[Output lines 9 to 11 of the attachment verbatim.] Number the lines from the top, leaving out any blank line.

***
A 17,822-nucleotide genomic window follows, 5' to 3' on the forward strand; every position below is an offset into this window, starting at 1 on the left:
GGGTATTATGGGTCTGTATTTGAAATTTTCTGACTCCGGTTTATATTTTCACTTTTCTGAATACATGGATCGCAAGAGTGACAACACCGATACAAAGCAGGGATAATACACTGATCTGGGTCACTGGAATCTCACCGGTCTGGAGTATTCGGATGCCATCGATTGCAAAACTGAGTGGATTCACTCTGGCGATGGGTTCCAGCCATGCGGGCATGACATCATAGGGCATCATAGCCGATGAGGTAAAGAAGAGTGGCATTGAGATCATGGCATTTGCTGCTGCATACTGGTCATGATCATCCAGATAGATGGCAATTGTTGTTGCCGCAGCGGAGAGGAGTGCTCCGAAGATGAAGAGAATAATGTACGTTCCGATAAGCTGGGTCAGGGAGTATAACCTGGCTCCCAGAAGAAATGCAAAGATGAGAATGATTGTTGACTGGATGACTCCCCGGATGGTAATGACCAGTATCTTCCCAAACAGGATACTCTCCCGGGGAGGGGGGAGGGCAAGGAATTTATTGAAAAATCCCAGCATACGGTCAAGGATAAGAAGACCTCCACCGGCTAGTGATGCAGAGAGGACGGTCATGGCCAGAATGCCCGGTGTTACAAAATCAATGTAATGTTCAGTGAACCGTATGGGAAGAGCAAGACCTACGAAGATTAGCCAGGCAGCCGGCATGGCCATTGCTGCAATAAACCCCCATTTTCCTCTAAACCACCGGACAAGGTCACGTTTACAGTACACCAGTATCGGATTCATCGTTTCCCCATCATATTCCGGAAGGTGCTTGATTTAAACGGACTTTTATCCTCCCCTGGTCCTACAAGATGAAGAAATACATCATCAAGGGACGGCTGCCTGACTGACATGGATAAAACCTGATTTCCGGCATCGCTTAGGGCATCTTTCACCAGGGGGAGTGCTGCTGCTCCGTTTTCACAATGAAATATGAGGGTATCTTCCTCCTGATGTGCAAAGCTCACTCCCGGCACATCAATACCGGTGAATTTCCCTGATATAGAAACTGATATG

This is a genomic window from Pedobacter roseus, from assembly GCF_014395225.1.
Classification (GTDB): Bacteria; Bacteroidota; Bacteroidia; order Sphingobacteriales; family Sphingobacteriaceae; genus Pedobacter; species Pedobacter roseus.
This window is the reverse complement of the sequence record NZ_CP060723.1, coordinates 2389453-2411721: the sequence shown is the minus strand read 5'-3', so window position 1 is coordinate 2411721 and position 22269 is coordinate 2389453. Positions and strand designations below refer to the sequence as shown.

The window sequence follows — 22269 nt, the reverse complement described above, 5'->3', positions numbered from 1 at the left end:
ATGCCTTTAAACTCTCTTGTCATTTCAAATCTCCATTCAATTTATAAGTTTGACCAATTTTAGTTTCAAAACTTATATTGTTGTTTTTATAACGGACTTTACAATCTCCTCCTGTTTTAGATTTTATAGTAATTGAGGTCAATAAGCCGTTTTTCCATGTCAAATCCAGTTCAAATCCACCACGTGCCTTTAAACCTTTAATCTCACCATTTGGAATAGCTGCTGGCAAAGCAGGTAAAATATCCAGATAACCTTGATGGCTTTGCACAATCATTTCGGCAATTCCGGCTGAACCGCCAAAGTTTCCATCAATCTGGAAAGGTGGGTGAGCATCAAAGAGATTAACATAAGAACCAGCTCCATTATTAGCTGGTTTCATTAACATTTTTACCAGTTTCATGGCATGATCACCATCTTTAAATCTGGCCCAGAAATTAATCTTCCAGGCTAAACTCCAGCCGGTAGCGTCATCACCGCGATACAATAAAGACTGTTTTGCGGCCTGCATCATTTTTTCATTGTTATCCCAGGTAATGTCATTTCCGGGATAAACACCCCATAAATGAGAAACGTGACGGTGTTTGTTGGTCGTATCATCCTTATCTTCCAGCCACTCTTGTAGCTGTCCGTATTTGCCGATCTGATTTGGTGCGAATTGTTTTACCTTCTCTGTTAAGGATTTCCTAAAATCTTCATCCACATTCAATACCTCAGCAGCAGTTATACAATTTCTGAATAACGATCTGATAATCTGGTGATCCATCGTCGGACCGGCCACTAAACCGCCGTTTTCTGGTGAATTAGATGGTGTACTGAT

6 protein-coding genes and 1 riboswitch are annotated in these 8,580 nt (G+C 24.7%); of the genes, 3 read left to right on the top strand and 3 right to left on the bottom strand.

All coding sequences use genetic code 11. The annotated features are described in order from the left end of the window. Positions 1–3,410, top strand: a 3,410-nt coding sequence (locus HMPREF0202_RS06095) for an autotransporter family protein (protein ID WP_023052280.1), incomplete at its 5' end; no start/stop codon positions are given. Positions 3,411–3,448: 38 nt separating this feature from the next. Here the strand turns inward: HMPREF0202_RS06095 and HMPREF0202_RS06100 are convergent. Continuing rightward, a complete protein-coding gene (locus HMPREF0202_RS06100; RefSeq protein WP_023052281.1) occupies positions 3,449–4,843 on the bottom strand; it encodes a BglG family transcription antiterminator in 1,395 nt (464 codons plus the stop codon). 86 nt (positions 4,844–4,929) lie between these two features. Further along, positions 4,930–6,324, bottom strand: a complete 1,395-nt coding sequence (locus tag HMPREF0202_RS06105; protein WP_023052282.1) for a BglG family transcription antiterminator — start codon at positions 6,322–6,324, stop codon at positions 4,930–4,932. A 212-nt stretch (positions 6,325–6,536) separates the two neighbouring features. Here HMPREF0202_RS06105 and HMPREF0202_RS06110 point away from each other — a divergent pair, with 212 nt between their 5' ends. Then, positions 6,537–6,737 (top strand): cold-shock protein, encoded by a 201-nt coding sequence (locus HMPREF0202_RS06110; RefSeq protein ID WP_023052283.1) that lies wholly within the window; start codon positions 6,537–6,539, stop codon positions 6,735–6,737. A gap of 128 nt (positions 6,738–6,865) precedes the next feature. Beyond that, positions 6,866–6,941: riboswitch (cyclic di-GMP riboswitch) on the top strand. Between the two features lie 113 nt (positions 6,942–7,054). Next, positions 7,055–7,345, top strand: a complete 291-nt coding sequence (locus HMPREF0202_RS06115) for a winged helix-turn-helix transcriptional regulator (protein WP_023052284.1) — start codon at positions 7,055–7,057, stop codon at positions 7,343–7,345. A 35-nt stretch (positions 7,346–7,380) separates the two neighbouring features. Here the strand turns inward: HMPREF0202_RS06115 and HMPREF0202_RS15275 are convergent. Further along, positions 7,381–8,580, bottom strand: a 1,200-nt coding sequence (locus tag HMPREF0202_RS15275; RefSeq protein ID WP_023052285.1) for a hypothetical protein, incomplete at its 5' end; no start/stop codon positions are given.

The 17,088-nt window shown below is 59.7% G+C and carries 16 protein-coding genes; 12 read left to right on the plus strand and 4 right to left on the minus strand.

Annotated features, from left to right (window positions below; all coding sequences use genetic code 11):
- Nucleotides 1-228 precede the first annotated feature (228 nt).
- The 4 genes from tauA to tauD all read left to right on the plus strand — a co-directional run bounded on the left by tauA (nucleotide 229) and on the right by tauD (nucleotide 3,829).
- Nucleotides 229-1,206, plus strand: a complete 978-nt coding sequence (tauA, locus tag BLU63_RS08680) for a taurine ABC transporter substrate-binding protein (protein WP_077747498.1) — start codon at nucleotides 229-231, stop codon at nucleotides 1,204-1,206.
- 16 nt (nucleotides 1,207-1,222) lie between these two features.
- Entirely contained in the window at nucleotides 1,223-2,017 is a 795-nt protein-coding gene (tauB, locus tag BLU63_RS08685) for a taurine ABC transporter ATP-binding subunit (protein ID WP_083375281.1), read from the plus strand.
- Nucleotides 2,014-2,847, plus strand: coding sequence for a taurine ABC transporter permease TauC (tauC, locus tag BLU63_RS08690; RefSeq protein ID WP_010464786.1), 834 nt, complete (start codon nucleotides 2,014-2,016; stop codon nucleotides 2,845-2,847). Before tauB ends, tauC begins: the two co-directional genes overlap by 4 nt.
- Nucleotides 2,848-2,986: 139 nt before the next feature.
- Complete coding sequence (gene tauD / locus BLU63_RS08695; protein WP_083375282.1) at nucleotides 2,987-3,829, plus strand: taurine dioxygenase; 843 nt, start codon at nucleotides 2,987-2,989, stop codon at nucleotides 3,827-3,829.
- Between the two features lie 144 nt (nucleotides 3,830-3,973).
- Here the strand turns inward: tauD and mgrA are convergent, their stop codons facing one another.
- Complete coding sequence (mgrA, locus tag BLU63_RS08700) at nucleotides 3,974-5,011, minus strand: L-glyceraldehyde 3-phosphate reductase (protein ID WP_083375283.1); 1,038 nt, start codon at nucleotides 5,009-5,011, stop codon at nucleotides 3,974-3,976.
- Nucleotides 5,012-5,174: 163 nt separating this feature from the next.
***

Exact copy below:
All coding sequences use genetic code 11. The annotated features are described in order from the left end of the window. Positions 1–3,410, top strand: a 3,410-nt coding sequence (locus HMPREF0202_RS06095) for an autotransporter family protein (protein ID WP_023052280.1), incomplete at its 5' end; no start/stop codon positions are given. Positions 3,411–3,448: 38 nt separating this feature from the next. Here the strand turns inward: HMPREF0202_RS06095 and HMPREF0202_RS06100 are convergent. Continuing rightward, a complete protein-coding gene (locus HMPREF0202_RS06100; RefSeq protein WP_023052281.1) occupies positions 3,449–4,843 on the bottom strand; it encodes a BglG family transcription antiterminator in 1,395 nt (464 codons plus the stop codon). 86 nt (positions 4,844–4,929) lie between these two features. Further along, positions 4,930–6,324, bottom strand: a complete 1,395-nt coding sequence (locus tag HMPREF0202_RS06105; protein WP_023052282.1) for a BglG family transcription antiterminator — start codon at positions 6,322–6,324, stop codon at positions 4,930–4,932. A 212-nt stretch (positions 6,325–6,536) separates the two neighbouring features. Here HMPREF0202_RS06105 and HMPREF0202_RS06110 point away from each other — a divergent pair, with 212 nt between their 5' ends. Then, positions 6,537–6,737 (top strand): cold-shock protein, encoded by a 201-nt coding sequence (locus HMPREF0202_RS06110; RefSeq protein ID WP_023052283.1) that lies wholly within the window; start codon positions 6,537–6,539, stop codon positions 6,735–6,737. A gap of 128 nt (positions 6,738–6,865) precedes the next feature. Beyond that, positions 6,866–6,941: riboswitch (cyclic di-GMP riboswitch) on the top strand. Between the two features lie 113 nt (positions 6,942–7,054). Next, positions 7,055–7,345, top strand: a complete 291-nt coding sequence (locus HMPREF0202_RS06115) for a winged helix-turn-helix transcriptional regulator (protein WP_023052284.1) — start codon at positions 7,055–7,057, stop codon at positions 7,343–7,345. A 35-nt stretch (positions 7,346–7,380) separates the two neighbouring features. Here the strand turns inward: HMPREF0202_RS06115 and HMPREF0202_RS15275 are convergent. Further along, positions 7,381–8,580, bottom strand: a 1,200-nt coding sequence (locus tag HMPREF0202_RS15275; RefSeq protein ID WP_023052285.1) for a hypothetical protein, incomplete at its 5' end; no start/stop codon positions are given.

The 17,088-nt window shown below is 59.7% G+C and carries 16 protein-coding genes; 12 read left to right on the plus strand and 4 right to left on the minus strand.

Annotated features, from left to right (window positions below; all coding sequences use genetic code 11):